People are no longer enamored of vampires simply because in a very real sense, they're already being dominated by vampires in the political arena. Looking to a similar creature for entertainment is simply no fun anymore. But anyone can be a zombie. You don't need connections. You don't need to be attractive. You don't need to participate in any kind of complicated ritual. You just have to get bitten. What could be more democratic? Zombies don't care about your bank account, or your race, or religion, or whether you got a degree from a reputable university or at all. They don't care about any of that. They just want your tasty, tasty flesh. Now granted, it's a horror genre, so the fact that people are getting eaten is a bad thing, of course, but I think that there's also something rather comforting in the indiscriminate nature of the zombie holocaust. That asshole who cut you off in his Lexus while talking on his cell phone? His money and entitlements won't protect him, not once the apocalypse gets up to speed. Do you have credit card debt? Who cares, when there's zombies running around trying to eat people? No one does, and as horrible as the zombies are, I think people do get some sense of relief from the fact that the soul-killing pressures of modern American life all slip away when one has to revert to basic survival needs.

...An entire generation pumping gas and waiting tables; or they're slaves with white collars. Advertisements have them chasing cars and clothes, working jobs they hate so they can buy shit they don't need... We were raised by television to believe that we'd be millionaires and movie gods and rock stars -- but we won't. And we're learning that fact. And we're very, very pissed-off. - Tyler Durden, Fight Club

Most people drag their asses into work at a cube farm every day, listening to inane chatter around the water cooler, watching their 401K like hawks, dreaming of being an old person because then they'll finally be free of the rowing the wage galley. They get migraines while trying to pay the bills, since their measly 3% pay raise ends up being a pay cut in real dollars since inflation has risen to 6 or 7% in the meantime. They have to try to keep up with the bullshit of car registration, license renewals, medical co-pays, all the little things that take tiny nips out of their soul all year round.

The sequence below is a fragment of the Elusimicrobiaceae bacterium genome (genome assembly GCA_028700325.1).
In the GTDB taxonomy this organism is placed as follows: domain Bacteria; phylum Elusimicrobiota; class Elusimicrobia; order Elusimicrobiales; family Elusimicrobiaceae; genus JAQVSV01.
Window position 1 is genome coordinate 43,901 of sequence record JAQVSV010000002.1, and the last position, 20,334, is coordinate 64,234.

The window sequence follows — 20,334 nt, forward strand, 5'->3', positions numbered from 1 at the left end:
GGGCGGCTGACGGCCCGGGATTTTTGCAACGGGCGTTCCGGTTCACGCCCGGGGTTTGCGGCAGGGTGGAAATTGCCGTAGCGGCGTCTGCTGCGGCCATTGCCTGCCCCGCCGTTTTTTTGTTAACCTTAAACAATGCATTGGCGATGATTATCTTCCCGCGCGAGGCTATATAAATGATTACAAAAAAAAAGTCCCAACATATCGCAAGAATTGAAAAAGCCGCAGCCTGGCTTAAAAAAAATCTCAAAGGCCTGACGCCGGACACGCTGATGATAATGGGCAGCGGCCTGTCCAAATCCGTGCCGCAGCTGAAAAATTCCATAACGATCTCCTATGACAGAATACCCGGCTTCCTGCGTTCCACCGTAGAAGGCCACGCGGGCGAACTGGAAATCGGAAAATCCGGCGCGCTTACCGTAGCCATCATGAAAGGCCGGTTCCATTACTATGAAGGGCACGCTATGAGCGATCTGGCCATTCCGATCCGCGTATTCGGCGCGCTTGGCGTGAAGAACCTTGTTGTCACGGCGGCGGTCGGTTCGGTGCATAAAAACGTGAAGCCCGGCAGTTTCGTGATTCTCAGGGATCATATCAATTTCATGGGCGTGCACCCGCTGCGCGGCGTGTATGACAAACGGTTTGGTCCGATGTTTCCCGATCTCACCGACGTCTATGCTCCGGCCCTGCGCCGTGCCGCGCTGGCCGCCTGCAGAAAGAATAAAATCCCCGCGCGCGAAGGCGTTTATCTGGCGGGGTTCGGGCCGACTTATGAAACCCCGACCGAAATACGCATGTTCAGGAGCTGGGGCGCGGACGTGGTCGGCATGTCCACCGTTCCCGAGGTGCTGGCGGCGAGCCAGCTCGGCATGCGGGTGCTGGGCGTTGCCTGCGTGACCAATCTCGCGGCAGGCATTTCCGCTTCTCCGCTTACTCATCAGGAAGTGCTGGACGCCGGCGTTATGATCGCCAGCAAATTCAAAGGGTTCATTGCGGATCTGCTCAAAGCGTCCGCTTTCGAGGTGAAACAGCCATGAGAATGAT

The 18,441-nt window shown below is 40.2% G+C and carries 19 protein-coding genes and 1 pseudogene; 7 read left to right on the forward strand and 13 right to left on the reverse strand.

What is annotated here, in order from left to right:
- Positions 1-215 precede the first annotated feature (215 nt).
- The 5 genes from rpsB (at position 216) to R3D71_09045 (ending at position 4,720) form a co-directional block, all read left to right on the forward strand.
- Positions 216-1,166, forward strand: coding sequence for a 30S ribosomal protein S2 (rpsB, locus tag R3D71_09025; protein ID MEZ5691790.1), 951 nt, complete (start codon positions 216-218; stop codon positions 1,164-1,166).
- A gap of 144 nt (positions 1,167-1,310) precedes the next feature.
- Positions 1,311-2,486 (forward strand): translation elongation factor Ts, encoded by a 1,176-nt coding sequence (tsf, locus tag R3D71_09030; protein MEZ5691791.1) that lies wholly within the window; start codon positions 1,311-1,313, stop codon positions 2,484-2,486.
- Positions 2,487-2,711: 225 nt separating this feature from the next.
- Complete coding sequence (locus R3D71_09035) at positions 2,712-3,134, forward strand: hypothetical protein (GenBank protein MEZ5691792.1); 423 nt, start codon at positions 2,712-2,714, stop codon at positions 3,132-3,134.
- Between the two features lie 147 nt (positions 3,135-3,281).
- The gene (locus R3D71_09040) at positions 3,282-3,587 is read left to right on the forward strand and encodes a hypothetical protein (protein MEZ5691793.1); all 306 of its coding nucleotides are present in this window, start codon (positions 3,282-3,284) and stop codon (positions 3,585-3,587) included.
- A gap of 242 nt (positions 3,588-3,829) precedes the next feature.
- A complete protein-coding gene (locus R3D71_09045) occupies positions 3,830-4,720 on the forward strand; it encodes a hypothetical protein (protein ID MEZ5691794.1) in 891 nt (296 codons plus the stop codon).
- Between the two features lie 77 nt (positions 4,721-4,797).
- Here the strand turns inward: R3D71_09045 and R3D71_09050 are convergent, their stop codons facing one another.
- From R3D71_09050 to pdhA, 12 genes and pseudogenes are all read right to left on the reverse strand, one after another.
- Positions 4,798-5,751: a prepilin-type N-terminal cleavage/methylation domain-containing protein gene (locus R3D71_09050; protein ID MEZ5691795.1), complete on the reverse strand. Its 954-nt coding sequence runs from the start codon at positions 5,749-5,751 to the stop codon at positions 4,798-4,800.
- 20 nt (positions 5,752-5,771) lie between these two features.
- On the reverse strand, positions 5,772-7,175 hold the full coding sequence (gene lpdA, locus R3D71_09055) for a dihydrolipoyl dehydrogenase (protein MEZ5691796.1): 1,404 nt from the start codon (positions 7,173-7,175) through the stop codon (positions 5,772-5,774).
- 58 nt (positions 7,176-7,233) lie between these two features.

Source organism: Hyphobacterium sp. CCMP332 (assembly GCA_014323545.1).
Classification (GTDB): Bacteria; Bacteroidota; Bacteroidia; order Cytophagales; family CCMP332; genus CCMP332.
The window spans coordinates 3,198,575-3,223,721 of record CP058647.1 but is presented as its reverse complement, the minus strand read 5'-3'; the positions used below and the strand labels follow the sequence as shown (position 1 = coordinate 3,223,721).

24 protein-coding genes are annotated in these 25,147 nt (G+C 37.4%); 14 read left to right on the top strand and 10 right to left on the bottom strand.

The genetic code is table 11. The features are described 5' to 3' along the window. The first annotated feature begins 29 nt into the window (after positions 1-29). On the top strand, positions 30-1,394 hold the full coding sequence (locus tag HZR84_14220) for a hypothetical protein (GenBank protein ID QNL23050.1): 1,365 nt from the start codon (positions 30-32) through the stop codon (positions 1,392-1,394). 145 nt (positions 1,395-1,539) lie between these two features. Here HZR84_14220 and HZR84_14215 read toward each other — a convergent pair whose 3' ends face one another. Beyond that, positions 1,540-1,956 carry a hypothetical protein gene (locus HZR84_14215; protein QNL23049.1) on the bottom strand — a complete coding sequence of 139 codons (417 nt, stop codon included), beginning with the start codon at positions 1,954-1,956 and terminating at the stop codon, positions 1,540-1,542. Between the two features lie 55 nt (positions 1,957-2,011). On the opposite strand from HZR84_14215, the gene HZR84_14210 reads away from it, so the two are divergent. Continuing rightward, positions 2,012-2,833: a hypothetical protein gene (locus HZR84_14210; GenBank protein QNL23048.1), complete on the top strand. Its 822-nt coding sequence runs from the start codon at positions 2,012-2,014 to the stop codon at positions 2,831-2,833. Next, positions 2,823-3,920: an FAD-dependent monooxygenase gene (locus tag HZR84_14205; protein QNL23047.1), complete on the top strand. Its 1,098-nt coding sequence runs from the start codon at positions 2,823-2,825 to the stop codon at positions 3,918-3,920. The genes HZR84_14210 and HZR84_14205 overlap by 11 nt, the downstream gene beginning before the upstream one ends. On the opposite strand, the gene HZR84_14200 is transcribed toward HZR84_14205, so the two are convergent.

Suddenly, you give them a scenario where all of that BULLSHIT no longer matters. All that matters is their ability to shoot a rifle, run faster than the shambling dead, and secure and fortify a temporary location to hold off the hordes of the undead for one more night. Sure, it's tough to do, but there's also an enormous sense of freedom in it. It's like returning to tribal hunter/gatherer days. You don't need money, you just climb into the nearest Wal-Mart and loot what you need. If someone else got to it first, well, you move on to the next one. Is it a tough existence? Sure it is. But it's also a remarkably honest one. If you have the skills to survive, or the ability to learn them, you can flourish. If you don't, well you can join the ranks of the undead, and still be free from all of those burdens and cares and worries that were killing you slowly from the inside anyway.

People ask me why I'm working on a zombie survival plan, since there's "obviously" no such thing as zombies. Maybe they're right, maybe they're not. I'm not just preparing, I'm looking forward to it.

Bring it on.

In the world I see - you are stalking elk through the damp canyon forests around the ruins of Rockefeller Center. You'll wear leather clothes that will last you the rest of your life. You'll climb the wrist-thick kudzu vines that wrap the Sears Tower. And when you look down, you'll see tiny figures pounding corn, laying strips of venison on the empty car pool lane of some abandoned superhighway. - Tyler Durden, Fight Club

Not a Whole Lot Going On...

Halloween was pretty slow this year. We decided to take it easy, I picked up some candy, but we didn't get any trick or treaters. We'll probably go check out Saw III tomorrow, since I'm off. I wish there were some new zombie flicks out, it's Halloween, dammit. We have a few good ones coming up, like the remake of Day of the Dead, 28 Weeks Later, and World War Z, but I want some now. Max Brooks rules. I really hope they do WWZ justice. Personally, I think it would be better done as a series on HBO or something, but we'll see.